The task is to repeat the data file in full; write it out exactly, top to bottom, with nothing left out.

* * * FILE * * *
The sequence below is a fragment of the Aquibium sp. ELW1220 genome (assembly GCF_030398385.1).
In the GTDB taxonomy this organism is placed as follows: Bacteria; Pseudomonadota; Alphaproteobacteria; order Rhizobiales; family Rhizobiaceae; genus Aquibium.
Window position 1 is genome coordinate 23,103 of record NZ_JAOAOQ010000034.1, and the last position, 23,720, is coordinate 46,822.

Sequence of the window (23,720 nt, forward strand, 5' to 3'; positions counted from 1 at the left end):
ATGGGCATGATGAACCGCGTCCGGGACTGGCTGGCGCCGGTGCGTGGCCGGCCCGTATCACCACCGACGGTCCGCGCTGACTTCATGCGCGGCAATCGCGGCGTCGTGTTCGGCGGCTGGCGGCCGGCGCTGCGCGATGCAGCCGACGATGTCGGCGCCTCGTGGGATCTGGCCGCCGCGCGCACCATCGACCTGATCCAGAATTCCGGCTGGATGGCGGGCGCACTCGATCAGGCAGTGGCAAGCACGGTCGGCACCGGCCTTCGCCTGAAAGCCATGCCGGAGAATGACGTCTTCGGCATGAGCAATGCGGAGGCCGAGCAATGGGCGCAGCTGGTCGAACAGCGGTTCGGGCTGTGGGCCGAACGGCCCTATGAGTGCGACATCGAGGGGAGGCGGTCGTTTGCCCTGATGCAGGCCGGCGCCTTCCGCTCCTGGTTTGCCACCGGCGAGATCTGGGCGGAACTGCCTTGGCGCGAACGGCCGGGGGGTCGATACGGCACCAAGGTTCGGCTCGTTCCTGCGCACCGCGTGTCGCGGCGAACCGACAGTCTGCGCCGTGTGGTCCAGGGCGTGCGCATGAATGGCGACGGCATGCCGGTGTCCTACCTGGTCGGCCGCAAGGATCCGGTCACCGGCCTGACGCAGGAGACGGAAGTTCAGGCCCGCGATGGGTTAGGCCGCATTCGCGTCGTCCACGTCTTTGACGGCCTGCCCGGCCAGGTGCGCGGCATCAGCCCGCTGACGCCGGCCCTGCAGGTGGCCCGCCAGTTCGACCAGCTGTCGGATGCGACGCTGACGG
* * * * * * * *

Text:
The sequence below is a fragment of the Aquibium sp. ELW1220 genome (assembly GCF_030398385.1).
In the GTDB taxonomy this organism is placed as follows: Bacteria; Pseudomonadota; Alphaproteobacteria; order Rhizobiales; family Rhizobiaceae; genus Aquibium.
Window position 1 is genome coordinate 23,103 of record NZ_JAOAOQ010000034.1, and the last position, 23,720, is coordinate 46,822.

Sequence of the window (23,720 nt, forward strand, 5' to 3'; positions counted from 1 at the left end):
ATGGGCATGATGAACCGCGTCCGGGACTGGCTGGCGCCGGTGCGTGGCCGGCCCGTATCACCACCGACGGTCCGCGCTGACTTCATGCGCGGCAATCGCGGCGTCGTGTTCGGCGGCTGGCGGCCGGCGCTGCGCGATGCAGCCGACGATGTCGGCGCCTCGTGGGATCTGGCCGCCGCGCGCACCATCGACCTGATCCAGAATTCCGGCTGGATGGCGGGCGCACTCGATCAGGCAGTGGCAAGCACGGTCGGCACCGGCCTTCGCCTGAAAGCCATGCCGGAGAATGACGTCTTCGGCATGAGCAATGCGGAGGCCGAGCAATGGGCGCAGCTGGTCGAACAGCGGTTCGGGCTGTGGGCCGAACGGCCCTATGAGTGCGACATCGAGGGGAGGCGGTCGTTTGCCCTGATGCAGGCCGGCGCCTTCCGCTCCTGGTTTGCCACCGGCGAGATCTGGGCGGAACTGCCTTGGCGCGAACGGCCGGGGGGTCGATACGGCACCAAGGTTCGGCTCGTTCCTGCGCACCGCGTGTCGCGGCGAACCGACAGTCTGCGCCGTGTGGTCCAGGGCGTGCGCATGAATGGCGACGGCATGCCGGTGTCCTACCTGGTCGGCCGCAAGGATCCGGTCACCGGCCTGACGCAGGAGACGGAAGTTCAGGCCCGCGATGGGTTAGGCCGCATTCGCGTCGTCCACGTCTTTGACGGCCTGCCCGGCCAGGTGCGCGGCATCAGCCCGCTGACGCCGGCCCTGCAGGTGGCCCGCCAGTTCGACCAGCTGTCGGATGCGACGCTGACGG